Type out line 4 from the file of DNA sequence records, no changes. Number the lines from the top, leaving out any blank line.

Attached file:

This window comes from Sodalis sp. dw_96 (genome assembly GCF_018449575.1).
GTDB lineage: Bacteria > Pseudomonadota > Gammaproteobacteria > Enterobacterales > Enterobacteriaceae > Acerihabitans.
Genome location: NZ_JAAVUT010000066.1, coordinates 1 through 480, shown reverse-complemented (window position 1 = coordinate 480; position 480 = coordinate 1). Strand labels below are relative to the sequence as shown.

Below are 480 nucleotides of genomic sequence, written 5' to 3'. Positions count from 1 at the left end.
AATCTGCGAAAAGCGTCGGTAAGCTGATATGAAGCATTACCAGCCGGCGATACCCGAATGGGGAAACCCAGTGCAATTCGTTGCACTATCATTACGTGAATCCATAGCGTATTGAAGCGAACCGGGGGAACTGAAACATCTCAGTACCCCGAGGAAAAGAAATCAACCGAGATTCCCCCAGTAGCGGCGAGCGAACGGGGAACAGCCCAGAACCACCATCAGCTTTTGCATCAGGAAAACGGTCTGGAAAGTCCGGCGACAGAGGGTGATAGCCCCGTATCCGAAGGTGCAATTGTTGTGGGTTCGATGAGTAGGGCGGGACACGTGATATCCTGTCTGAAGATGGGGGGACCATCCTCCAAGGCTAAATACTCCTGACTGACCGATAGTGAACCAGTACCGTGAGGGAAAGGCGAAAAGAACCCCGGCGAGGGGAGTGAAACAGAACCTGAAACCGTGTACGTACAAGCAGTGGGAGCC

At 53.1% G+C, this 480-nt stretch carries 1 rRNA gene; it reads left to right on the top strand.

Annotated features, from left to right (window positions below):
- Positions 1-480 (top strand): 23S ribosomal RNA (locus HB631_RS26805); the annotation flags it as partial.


Below are 480 nucleotides of genomic sequence, written 5' to 3'. Positions count from 1 at the left end.